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UBC Theses and Dissertations

Antiretroviral adherence and prescribed cannabis use in a population of people living with HIV/AIDS Slawson, Gregory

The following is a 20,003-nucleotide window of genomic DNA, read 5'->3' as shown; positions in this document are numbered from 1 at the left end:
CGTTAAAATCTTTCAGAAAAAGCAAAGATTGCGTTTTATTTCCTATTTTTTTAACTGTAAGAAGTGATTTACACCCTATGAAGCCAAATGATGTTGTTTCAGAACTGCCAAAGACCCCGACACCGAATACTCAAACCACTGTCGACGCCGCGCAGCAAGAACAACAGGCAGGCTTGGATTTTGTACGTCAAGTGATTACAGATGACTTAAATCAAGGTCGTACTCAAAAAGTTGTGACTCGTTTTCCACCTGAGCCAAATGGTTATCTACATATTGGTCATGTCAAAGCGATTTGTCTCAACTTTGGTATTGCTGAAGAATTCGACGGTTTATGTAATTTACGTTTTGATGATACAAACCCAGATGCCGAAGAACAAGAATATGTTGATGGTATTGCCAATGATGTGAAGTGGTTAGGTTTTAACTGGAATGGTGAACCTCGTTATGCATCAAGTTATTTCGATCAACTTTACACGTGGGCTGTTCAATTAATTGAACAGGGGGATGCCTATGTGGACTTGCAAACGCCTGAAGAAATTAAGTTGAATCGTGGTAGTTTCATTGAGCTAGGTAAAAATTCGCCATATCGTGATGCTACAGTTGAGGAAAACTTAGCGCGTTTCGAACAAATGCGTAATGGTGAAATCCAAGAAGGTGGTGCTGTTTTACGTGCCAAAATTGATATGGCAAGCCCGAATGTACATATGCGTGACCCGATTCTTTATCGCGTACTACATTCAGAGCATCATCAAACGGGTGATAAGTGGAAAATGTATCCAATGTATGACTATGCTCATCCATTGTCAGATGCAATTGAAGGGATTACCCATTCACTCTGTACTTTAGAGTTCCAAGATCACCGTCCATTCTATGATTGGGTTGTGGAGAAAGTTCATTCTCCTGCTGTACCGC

Abstract Background: Cannabis is increasingly prescribed clinically and utilized by people living with HIV/AIDS (PLWHA) to address symptoms of HIV disease and to manage side effects of antiretroviral therapy (ART). In light of concerns about the possible deleterious effect of psychoactive drug use on adherence to ART, we sought to determine the relationship between high-intensity cannabis use and adherence to ART among a community-recruited cohort of HIV-positive illicit drug users. In order to identify which PLWHA are accessing prescription cannabis, we also examined prevalence and correlates of those receiving a prescription for cannabis in the past six months. Methods: We used data from the ACCESS study, an ongoing prospective cohort study of HIV-seropositive illicit drug users linked to comprehensive ART dispensation records in a setting of universal no-cost HIV care. We estimated the relationship between at least daily cannabis use in the last six months, measured longitudinally, and the likelihood of optimal adherence to ART during the same period, using a multivariate linear mixed-effects model accounting for relevant socio-demographic, behavioral, clinical and structural factors. Using a cross-sectional design and bivariate statistical methods we also examined the prevalence and correlates of prescribed cannabis. Results: From May 2005 to May 2012, 523 HIV-positive illicit drug users were recruited and contributed 1215 person-years of observation. At baseline, 121 (23.1%) participants reported at least daily cannabis use. In bivariate and multivariate analyses, we did not observe an association between using cannabis at least daily and optimal adherence to prescribed ART (Adjusted Odds Ratio = 1.12, 95% Confidence Interval [95% CI]: 0.76 – 1.64, p-value = 0.555). From November 2011 to December 2012, 519 HIV-positive illicit drug users were surveyed, and in cross-sectional analysis, 81 (15.6%) individuals reported receiving a prescription for cannabis in the past 6 months. We found no significant differences among those who were and were not prescribed cannabis. Conclusions: High-intensity cannabis use was not associated with adherence to ART. A number of PLWHA report receiving a prescription for cannabis use. These findings suggest cannabis continues to be utilized by PLWHA for medicinal and recreational purposes without compromising effective adherence to ART.

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